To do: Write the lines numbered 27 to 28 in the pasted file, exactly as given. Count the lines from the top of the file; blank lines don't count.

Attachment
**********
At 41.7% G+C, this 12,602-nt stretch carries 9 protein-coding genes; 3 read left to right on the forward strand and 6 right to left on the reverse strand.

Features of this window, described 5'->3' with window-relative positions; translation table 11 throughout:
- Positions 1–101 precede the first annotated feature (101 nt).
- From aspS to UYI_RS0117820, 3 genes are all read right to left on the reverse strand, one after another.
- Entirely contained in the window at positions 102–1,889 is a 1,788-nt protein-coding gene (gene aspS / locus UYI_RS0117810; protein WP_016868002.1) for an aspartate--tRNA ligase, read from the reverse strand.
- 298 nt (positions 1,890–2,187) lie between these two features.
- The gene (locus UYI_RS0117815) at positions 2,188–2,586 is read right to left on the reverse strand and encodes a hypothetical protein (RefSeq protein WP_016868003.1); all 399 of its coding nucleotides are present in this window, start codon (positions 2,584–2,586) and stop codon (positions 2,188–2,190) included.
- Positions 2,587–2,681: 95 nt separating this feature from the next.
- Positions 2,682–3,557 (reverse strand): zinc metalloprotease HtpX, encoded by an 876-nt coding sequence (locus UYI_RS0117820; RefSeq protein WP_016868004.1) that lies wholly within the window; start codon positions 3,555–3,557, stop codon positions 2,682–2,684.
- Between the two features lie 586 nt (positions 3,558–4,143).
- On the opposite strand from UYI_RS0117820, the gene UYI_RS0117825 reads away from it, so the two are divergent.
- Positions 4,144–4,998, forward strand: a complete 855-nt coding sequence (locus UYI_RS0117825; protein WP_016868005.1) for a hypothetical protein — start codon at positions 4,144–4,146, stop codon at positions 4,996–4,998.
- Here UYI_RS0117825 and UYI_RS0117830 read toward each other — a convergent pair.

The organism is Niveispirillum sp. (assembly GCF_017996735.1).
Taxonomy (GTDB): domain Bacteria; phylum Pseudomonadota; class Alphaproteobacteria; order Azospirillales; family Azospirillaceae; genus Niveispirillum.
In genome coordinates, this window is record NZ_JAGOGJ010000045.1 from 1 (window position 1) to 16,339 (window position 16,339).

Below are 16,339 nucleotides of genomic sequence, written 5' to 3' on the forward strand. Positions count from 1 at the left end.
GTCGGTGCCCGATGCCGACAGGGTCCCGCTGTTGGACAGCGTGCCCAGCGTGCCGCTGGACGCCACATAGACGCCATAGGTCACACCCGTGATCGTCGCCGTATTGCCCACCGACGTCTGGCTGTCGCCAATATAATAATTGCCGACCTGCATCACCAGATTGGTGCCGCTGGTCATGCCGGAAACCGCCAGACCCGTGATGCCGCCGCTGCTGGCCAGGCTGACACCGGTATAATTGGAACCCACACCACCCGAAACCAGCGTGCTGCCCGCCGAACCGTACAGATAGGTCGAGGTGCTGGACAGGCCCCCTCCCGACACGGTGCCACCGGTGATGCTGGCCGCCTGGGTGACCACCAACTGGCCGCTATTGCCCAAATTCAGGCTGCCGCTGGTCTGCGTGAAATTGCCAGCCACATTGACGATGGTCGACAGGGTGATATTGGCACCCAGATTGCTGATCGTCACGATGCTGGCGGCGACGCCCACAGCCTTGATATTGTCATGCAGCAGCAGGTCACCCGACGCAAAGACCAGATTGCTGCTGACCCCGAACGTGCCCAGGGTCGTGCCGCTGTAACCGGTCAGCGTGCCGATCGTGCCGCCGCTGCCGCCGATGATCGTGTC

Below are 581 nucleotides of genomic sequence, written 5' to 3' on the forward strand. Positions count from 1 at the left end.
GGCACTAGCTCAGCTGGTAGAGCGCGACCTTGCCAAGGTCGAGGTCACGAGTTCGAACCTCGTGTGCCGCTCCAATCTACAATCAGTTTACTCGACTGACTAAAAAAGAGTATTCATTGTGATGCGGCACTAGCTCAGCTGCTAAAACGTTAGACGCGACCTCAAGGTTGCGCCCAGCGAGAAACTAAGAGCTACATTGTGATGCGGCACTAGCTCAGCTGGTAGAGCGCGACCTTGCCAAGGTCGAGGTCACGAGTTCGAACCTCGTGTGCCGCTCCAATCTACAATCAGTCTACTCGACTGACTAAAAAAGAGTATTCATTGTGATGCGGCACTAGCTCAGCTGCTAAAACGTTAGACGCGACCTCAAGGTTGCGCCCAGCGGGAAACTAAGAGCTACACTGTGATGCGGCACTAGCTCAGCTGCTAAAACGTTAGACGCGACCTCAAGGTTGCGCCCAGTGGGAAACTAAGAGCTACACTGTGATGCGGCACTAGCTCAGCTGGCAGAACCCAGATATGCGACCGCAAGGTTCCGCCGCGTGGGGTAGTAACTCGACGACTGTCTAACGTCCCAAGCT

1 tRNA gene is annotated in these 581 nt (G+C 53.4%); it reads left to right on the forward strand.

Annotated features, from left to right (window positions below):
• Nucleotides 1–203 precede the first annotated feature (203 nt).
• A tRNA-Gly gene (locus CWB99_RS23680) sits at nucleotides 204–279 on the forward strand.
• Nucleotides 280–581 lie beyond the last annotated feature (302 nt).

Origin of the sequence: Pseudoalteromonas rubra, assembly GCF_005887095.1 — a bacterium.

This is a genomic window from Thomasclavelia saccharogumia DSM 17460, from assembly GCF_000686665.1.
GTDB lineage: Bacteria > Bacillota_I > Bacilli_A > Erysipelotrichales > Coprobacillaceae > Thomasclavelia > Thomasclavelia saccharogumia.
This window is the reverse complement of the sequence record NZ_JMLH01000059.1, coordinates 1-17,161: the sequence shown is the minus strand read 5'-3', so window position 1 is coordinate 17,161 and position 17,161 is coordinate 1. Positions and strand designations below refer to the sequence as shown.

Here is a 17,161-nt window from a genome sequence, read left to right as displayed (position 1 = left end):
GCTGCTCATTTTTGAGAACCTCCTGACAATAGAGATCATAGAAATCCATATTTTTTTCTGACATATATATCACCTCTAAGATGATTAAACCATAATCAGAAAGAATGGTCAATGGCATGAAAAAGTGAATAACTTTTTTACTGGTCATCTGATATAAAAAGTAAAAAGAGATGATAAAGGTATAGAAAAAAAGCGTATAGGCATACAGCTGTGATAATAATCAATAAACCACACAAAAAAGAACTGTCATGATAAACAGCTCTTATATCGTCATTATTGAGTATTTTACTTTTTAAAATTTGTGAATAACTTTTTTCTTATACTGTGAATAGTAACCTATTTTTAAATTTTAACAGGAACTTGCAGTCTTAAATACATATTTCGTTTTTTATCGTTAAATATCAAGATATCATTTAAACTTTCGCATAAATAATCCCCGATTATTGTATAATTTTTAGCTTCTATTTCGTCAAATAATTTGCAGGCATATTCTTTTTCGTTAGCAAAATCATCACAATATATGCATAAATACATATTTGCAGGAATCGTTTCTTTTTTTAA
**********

This is a genomic window from Thomasclavelia saccharogumia DSM 17460, from assembly GCF_000686665.1.
GTDB lineage: Bacteria > Bacillota_I > Bacilli_A > Erysipelotrichales > Coprobacillaceae > Thomasclavelia > Thomasclavelia saccharogumia.